Niger: World Bank U.S.$ 100 Million for Reform Package
Washington — The World Bank today approved two International Development Association (IDA*) interest-free credits totaling US$100 million to support Niger's reform program for shared growth.
The First Shared Growth Credit in the amount of US$50 million launches a new series of three annual development policy operations that provides budget support to Niger, based on an agreed reform program to enhance the business environment, increase agricultural productivity, and strengthen public financial management. The budget support is accompanied by funding in the amount of US$50 million for a seven year Competitiveness and Growth Support Project. The objective of this project is to improve selected aspects of Niger's business environment, to support the development of the meat industry, and to increase local business participation in the extractive industry sector.
Ousmane Diagana, World Bank Country Director for Niger, said that "We are supporting Niger in its efforts to deal with the ongoing food crisis in the Sahel and the impact of conflict in Mali and Libya. At the same time, it is important to also keep an eye on Niger's medium to long term development. These two projects will provide critical support to allow Niger to exploit fully its tremendous potential in the mining, oil, and livestock sectors."
Niger became an oil producer in 2011 and, with large scale investments in the mining sector, is set to become the world's second largest producer of uranium. Livestock accounts for a large share of Niger's exports, but currently there is little value added as most of these exports are on hoof to Niger.
"The Government of Niger is grateful for new financial and technical support from the World Bank to help diversify the economy and mitigate the volatility inherent in the mining and agriculture sectors as evidenced in the looming food crisis," says Amadou Boubacar Cisse, Senior Minister of Economic Planning, Land Management and Community Development, Niger. "Through this program, our goal is to provide employment and income opportunities to our poorest citizens, especially youth. The new program also supports the Government of Niger to better coordinate all development assistance the country is receiving for the next several years," concludes the Senior Minister.
Nestor Coffi, the World Bank's country manager for Niger, noted that "the reforms supported by these two operations will not only help to foster economic growth, but they will also help make Niger more resilient to external shocks by supporting the diversification of the economy and the modernization of agricultural research and extension systems. This also reflects key focus areas of the World Bank strategy for Africa."
Niger's rain fed agriculture is subject to recurrent droughts and the government's 3N initiative for food security (Les Nigeriens Nourissent Les Nigeriens - Nigeriens Nourish Nigeriens) aims at scaling up irrigated agriculture, including reforms supported by the credit to increase the productivity of irrigated agriculture.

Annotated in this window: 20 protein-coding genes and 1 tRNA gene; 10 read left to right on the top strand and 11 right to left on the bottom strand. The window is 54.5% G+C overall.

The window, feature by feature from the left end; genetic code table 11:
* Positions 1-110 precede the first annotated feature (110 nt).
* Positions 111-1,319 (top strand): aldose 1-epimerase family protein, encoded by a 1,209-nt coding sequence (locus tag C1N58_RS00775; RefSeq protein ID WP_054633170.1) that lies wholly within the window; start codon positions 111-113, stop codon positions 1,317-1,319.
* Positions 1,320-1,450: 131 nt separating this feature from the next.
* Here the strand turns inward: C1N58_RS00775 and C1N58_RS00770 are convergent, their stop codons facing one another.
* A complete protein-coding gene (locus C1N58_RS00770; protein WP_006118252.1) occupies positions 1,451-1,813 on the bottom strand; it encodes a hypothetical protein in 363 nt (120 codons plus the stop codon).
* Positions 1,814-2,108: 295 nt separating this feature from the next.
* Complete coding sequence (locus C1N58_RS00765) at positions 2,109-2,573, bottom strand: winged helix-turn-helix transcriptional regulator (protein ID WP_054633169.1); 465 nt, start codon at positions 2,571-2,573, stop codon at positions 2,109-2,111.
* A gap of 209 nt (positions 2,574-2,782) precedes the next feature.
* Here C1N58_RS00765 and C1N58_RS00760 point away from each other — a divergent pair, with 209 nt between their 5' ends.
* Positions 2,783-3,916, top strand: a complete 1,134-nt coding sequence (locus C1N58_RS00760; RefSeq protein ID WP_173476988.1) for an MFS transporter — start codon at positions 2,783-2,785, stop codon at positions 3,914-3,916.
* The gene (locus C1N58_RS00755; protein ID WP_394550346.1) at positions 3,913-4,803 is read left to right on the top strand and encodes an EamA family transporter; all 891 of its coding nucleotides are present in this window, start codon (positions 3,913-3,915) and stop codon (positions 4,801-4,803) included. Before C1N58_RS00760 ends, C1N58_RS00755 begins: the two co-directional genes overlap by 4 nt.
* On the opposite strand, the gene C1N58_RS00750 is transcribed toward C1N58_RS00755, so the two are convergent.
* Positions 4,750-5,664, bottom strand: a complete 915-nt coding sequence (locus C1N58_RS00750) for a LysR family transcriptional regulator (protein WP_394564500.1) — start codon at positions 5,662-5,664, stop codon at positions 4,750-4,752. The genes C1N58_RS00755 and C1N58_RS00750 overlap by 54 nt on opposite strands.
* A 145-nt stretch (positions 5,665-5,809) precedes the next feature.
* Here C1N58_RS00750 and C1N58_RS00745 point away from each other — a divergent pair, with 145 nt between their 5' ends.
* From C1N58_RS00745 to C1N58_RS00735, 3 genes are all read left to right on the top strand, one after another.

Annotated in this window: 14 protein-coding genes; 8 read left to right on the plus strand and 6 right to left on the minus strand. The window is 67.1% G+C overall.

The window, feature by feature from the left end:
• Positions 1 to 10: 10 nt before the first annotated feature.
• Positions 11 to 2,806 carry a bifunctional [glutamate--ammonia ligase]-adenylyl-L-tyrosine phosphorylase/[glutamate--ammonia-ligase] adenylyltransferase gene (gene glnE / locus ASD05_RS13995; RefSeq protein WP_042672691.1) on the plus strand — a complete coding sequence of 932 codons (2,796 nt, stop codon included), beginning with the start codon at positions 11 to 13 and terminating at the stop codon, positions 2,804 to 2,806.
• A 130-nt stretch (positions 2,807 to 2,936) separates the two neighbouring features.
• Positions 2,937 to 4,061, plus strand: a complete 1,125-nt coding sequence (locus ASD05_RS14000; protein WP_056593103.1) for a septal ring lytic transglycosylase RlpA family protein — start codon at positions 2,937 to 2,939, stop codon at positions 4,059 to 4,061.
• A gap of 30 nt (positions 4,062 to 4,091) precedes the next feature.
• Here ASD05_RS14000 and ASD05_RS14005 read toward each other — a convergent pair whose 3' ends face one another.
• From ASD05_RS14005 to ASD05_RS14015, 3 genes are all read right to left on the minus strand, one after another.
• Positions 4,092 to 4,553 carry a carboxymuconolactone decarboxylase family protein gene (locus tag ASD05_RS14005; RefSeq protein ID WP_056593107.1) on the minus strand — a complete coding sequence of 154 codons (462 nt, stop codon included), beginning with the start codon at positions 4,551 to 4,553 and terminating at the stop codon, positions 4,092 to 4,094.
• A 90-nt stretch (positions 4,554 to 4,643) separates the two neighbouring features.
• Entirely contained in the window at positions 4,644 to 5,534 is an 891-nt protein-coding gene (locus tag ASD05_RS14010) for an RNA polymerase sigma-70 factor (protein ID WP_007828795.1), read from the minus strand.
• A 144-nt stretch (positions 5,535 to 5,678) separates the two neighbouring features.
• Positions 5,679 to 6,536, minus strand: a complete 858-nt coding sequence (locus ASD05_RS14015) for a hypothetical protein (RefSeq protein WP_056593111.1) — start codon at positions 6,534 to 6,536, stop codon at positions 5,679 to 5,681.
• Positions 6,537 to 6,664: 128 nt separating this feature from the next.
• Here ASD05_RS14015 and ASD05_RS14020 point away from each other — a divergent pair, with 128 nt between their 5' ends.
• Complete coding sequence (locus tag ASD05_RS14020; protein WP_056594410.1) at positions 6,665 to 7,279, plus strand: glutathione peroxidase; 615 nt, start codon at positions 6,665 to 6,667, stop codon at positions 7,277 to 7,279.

Robert Utz, the Task Team leader of the First Shared Growth Credit at the World Bank, explained that "it will be important that economic growth will benefit all Nigeriens and especially the poor. The focus of our support on improvements in public financial management will help that resources from the mining and oil sector are used effectively for the implementation of the government's Plan for Economic and Social Development. Ensuring that women can appropriately participate and benefit from economic growth is another important aspect of shared growth and thus an important element of our dialogue with the authorities."
Djibrilla A. Issa, the Task Team leader of the Competitiveness and Growth Support Project at the World Bank, explained that the "Project will help Niger implement reforms aimed at reducing barriers to economic growth through an improved investment climate and support to high potential value chains (meat and butchery and extractive industries). This will help will contribute to attain a higher growth and the diversification of the economy. Support to the development of two value chains will help increase private investments, thus supporting sources of growth that will translate into job creation opportunities. Support to enterprises and increasing skills of workers in Niger will promote enterprises, which in turn is expected to increase formal employment and encourage better working conditions."
The Government of Niger's active IDA portfolio with the World Bank includes 12 projects totaling about US$454 million and complemented by US$32 million Trust Funds is a mix of investments lending and Development Policy Operations
The two IDA credits each has a period of grace of 10 years and 40 year maturity.
* The World Bank's International Development Association (IDA), established in 1960, helps the world's poorest countries by providing loans (called "credits") and grants for projects and programs that boost economic growth, reduce poverty, and improve poor people's lives. IDA is one of the largest sources of assistance for the world's 81 poorest countries, 39 of which are in Africa. Resources from IDA bring positive change for 2.5 billion people living on less than $2 a day. Since 1960, IDA has supported development work in 108 countries. Annual commitments have increased steadily and averaged about $15 billion over the last three years, with about 50 percent of commitments going to Africa.
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